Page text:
Though Rebecca has another year to go in college, the reality of change has really hit me this week.  She will be entering her senior year at Mount St. Mary’s the same time that her sister, Katie, enters her senior year of high school.  While one is looking at colleges, the other is looking at her future and trying to decide what it will hold.  Both are eagerly planning and thinking about the next step while I hold my breath and close my eyes and still hear them cooing in their cribs, see them taking their first steps, feel them curled in my arms, so small and delicate and new.  How has time passed so quickly?  When did they get so big?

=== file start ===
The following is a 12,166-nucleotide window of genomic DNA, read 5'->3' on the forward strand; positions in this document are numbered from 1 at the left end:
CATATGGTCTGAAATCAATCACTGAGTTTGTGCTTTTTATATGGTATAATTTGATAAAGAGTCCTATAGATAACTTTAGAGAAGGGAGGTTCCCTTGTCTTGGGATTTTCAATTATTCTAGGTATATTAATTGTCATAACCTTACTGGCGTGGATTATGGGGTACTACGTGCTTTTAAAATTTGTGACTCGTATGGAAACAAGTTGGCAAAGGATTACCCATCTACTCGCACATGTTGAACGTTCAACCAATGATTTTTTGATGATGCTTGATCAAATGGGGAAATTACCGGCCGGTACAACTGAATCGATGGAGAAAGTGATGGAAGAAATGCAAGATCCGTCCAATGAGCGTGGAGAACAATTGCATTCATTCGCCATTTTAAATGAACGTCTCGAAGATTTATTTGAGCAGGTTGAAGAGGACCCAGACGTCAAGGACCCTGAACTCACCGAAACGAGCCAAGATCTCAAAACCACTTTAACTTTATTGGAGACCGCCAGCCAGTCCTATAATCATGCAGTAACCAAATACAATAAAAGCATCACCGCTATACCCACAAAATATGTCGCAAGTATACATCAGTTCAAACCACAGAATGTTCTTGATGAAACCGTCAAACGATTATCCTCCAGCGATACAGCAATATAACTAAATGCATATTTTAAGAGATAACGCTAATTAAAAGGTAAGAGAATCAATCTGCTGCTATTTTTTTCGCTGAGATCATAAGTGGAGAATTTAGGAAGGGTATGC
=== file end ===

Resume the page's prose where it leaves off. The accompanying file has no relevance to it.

I think journalist Sydney Harris summed it up best when he said, “Our dilemma is that we hate change and love it at the same time; what we really want is for things to remain the same but get better.”  We know that change is good and that with each change, we grow as a person and experience life more deeply, but we long for things to stay the same or to return to a time in the past.  At least, I know I do.  I have loved every minute of being a mom.  I have laughed and cried at every stage of my daughters’ lives, and I know I will continue to do so as they leave home, go to school, get jobs, marry, have children, and become the people God intended them to be.  But there will always be a part of me who wants to turn back the hands of time and just enjoy those moments that I see now were so fleeting.